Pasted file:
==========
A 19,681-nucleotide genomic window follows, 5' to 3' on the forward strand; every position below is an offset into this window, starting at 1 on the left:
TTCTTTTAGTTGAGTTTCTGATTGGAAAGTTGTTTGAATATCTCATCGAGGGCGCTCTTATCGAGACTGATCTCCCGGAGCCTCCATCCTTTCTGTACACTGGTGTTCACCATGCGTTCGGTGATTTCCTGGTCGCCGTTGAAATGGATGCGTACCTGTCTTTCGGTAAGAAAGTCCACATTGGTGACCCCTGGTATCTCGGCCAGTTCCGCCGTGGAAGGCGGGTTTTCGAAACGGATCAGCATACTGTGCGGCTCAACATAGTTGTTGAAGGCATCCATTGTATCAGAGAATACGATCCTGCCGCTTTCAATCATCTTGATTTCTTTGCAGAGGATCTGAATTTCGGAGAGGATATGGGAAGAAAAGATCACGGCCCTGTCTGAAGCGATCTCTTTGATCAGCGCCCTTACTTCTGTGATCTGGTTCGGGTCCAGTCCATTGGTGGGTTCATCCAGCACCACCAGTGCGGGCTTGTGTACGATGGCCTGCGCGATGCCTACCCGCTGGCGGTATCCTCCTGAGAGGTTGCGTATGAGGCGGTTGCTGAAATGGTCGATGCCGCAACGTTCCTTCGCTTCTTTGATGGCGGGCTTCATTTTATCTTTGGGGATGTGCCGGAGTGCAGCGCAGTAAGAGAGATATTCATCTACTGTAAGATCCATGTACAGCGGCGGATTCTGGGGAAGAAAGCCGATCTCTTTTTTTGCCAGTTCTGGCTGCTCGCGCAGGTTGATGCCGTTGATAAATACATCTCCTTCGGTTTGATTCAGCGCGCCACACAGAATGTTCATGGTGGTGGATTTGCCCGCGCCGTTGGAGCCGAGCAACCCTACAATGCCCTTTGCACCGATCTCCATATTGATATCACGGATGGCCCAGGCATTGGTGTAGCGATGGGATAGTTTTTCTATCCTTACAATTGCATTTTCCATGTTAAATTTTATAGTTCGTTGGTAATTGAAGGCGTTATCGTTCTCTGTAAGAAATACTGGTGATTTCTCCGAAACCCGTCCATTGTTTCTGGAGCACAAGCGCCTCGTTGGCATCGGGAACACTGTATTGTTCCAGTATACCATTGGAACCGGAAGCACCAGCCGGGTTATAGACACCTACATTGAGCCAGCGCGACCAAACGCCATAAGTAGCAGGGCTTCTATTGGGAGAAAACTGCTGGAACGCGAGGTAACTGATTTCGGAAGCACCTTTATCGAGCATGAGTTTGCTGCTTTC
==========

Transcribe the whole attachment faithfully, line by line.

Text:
A 19,681-nucleotide genomic window follows, 5' to 3' on the forward strand; every position below is an offset into this window, starting at 1 on the left:
TTCTTTTAGTTGAGTTTCTGATTGGAAAGTTGTTTGAATATCTCATCGAGGGCGCTCTTATCGAGACTGATCTCCCGGAGCCTCCATCCTTTCTGTACACTGGTGTTCACCATGCGTTCGGTGATTTCCTGGTCGCCGTTGAAATGGATGCGTACCTGTCTTTCGGTAAGAAAGTCCACATTGGTGACCCCTGGTATCTCGGCCAGTTCCGCCGTGGAAGGCGGGTTTTCGAAACGGATCAGCATACTGTGCGGCTCAACATAGTTGTTGAAGGCATCCATTGTATCAGAGAATACGATCCTGCCGCTTTCAATCATCTTGATTTCTTTGCAGAGGATCTGAATTTCGGAGAGGATATGGGAAGAAAAGATCACGGCCCTGTCTGAAGCGATCTCTTTGATCAGCGCCCTTACTTCTGTGATCTGGTTCGGGTCCAGTCCATTGGTGGGTTCATCCAGCACCACCAGTGCGGGCTTGTGTACGATGGCCTGCGCGATGCCTACCCGCTGGCGGTATCCTCCTGAGAGGTTGCGTATGAGGCGGTTGCTGAAATGGTCGATGCCGCAACGTTCCTTCGCTTCTTTGATGGCGGGCTTCATTTTATCTTTGGGGATGTGCCGGAGTGCAGCGCAGTAAGAGAGATATTCATCTACTGTAAGATCCATGTACAGCGGCGGATTCTGGGGAAGAAAGCCGATCTCTTTTTTTGCCAGTTCTGGCTGCTCGCGCAGGTTGATGCCGTTGATAAATACATCTCCTTCGGTTTGATTCAGCGCGCCACACAGAATGTTCATGGTGGTGGATTTGCCCGCGCCGTTGGAGCCGAGCAACCCTACAATGCCCTTTGCACCGATCTCCATATTGATATCACGGATGGCCCAGGCATTGGTGTAGCGATGGGATAGTTTTTCTATCCTTACAATTGCATTTTCCATGTTAAATTTTATAGTTCGTTGGTAATTGAAGGCGTTATCGTTCTCTGTAAGAAATACTGGTGATTTCTCCGAAACCCGTCCATTGTTTCTGGAGCACAAGCGCCTCGTTGGCATCGGGAACACTGTATTGTTCCAGTATACCATTGGAACCGGAAGCACCAGCCGGGTTATAGACACCTACATTGAGCCAGCGCGACCAAACGCCATAAGTAGCAGGGCTTCTATTGGGAGAAAACTGCTGGAACGCGAGGTAACTGATTTCGGAAGCACCTTTATCGAGCATGAGTTTGCTGCTTTC